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About the book
About the authors
1. The product
development project
in the company

2. The organisation of
the product
development project

3. Product strategy
development: idea
generation and

4. Product strategy
development: product
concepts and design

5. Product design and
process development

6. Product

7. Product launch and

8. Summary: bringing
it together

8.10 Textbooks in
product development

Index of Examples &

Useful links
Feedback (email link)
Product Launch and Evaluation


The launch to the retailer is of course crucial. Supermarkets today have strong control over the introduction of new products with their decisions affecting how much shelf space will be allocated, the costs of the introduction, the length of time allowed for sales to grow and the potential introduction of their own-brand products. Supermarket buyers rarely use formal analysis to make their new product decisions because of the low risk in giving shelf space to new products - a failure can soon be dropped from their shelves, and if a rejected product is a success in other supermarkets, it can then be purchased with confidence.

Some of the questions supermarkets ask when reviewing a new product are:

      Does the product look as if it will sell?
      Is the manufacturer going to promote the product strongly enough
      to produce the sales?
      Are the 'deals' offered in line with the product type and past
      experience with the manufacturer?
      Will the product increase profit because it is a superior replacement
      to an existing product on the shelves?

For some products, there are advantages in launching the products only to strategic retailers, especially if the product is particularly new in some way and requires special cooperation from them to sell to the consumers. The product may be launched in a 'party' atmosphere with free food and drink, promotional gifts, samples presented in attractive ways, and information presented in easy-to-read form. These parties can be great publicity if they are covered by the media, and thus can give the company a chance to reach the public before the actual consumer launch.

Industrial products are often launched in a similar manner at trade fairs, where they can be presented to a large number of manufacturers at the same time. But often industrial products are launched to a few manufacturers, or even one manufacturer with a long association with the company so that there is the opportunity to solve that manufacturer’s problems and gain knowledge of the effects of the product in their processing.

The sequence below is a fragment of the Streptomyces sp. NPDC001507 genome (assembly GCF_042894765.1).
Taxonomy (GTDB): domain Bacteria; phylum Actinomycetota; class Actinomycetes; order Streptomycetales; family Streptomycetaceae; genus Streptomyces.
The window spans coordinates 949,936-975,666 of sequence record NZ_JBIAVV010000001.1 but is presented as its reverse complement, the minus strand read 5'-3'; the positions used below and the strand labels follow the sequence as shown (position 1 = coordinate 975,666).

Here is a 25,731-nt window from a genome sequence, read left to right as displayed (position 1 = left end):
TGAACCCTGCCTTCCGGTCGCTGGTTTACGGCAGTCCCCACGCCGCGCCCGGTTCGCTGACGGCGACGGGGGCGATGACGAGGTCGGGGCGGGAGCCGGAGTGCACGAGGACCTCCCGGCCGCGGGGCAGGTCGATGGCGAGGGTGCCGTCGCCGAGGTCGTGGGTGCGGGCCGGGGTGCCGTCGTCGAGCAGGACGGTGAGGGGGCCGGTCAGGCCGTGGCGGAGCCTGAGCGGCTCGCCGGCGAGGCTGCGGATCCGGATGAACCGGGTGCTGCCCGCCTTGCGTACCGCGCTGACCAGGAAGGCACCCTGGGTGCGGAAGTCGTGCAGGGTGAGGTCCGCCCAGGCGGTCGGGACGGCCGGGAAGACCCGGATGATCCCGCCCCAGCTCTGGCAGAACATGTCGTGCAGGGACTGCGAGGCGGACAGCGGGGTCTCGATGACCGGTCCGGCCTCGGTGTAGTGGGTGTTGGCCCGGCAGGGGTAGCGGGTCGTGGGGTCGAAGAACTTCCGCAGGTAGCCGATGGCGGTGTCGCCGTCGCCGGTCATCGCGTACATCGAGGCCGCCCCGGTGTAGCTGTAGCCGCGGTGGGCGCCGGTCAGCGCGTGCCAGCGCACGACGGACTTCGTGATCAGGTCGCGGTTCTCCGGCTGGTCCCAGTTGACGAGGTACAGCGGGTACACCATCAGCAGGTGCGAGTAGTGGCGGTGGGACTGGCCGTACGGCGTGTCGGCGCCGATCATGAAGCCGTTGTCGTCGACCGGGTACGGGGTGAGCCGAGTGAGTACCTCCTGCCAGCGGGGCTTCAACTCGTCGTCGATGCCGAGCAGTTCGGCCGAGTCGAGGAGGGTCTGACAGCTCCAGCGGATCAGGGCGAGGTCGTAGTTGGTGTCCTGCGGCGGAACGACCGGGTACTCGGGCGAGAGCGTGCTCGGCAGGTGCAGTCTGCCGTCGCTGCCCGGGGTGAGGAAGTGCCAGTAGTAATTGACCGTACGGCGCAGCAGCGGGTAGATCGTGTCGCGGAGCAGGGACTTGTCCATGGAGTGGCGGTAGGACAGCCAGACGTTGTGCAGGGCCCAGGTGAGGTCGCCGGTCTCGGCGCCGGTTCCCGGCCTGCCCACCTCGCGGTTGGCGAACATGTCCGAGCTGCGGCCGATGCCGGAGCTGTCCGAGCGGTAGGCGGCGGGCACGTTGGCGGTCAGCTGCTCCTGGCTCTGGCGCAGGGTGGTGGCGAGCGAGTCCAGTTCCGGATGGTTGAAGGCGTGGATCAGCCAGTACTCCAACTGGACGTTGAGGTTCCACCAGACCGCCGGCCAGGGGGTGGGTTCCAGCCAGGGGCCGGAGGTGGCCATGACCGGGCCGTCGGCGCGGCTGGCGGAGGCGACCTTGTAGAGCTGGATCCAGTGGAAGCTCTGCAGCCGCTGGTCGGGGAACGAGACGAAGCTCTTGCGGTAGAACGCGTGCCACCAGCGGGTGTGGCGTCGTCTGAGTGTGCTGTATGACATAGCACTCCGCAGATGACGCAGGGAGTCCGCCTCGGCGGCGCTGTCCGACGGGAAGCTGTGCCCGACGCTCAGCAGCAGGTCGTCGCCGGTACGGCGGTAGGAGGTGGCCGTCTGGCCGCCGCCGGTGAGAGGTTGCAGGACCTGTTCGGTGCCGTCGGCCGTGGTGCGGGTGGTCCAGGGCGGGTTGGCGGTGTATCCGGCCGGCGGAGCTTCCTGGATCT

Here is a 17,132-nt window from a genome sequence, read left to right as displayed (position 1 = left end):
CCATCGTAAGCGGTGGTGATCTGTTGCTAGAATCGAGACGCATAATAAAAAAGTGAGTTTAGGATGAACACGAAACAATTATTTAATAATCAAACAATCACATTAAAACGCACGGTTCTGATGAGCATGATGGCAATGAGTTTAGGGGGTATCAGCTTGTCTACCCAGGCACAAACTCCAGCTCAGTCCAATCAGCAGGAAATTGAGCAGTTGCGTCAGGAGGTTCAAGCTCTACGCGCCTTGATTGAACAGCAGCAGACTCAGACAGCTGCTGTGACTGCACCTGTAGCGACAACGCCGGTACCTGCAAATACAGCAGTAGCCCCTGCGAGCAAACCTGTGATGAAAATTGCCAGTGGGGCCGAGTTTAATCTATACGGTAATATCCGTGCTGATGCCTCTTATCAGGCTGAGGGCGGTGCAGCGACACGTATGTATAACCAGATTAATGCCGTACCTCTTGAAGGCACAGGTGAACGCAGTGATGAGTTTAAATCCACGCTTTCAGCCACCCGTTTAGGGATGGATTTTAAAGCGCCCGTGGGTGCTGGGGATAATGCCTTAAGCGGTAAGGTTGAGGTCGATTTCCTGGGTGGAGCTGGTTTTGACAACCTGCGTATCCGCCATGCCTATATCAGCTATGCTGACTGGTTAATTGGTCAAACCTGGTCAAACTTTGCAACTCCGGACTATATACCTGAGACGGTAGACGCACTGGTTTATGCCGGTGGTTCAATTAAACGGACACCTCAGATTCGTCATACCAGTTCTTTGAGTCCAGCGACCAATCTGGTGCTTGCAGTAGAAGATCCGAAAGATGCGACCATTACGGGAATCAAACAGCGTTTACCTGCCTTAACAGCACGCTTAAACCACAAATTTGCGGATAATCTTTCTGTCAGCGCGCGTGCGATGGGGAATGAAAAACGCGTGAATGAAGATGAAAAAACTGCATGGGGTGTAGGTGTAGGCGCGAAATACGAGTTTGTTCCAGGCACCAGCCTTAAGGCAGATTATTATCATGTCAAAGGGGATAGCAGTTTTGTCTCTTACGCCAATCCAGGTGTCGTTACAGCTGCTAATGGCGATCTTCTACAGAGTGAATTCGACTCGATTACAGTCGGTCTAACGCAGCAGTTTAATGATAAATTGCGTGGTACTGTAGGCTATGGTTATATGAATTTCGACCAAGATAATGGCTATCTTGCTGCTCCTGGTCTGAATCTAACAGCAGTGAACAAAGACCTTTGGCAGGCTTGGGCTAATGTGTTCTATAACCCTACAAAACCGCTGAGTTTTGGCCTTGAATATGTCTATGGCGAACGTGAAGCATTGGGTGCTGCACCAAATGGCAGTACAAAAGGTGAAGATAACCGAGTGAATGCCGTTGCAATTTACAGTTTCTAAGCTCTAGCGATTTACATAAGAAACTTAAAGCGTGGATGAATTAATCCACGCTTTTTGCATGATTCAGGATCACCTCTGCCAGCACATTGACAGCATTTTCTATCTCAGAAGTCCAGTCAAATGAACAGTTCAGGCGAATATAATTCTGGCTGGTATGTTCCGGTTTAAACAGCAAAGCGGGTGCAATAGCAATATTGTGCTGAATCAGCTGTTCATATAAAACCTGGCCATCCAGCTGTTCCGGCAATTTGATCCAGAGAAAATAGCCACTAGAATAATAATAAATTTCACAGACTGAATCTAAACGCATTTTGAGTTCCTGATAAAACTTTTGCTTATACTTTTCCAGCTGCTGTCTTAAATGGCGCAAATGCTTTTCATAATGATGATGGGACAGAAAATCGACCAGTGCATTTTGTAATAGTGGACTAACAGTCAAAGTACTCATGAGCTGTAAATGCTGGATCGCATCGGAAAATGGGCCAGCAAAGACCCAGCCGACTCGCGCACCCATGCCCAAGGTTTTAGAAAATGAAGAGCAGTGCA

Contract Launch is where the new product is contracted to a retailer under their own-label brand or where a new ingredient is contracted to only one or two manufacturers.

A significant proportion of food manufacturers, particularly small manufacturers, are approached by the retailers and asked to produce products to the retailers' specifications or to agreed specifications developed by the manufacturers. These are mainly me-too products or product improvements or line extensions. This means that the prices and quantities are known and there are no promotional expenses, but of course there are no guarantees for the future when the contract is finished.

A few large retailers, usually national or international supermarket chains, will undertake the product development themselves and then contract out the production of the new products. Other retailers look out for small innovative manufacturers and will absorb the company or just the products into their organisation. An industrial marketer may plant an idea for a consumer product with a manufacturer or a large retailer and provide some “know-how”, hoping that they will sell their ingredient(s) for the new product if it is developed.

There may be a need to launch to other people in the food system, such as primary producers, agents and other facilitators in the market channel.


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Creating New Foods. The Product Developer's Guide. Copyright © Chartered Inst. of Environmental Health.
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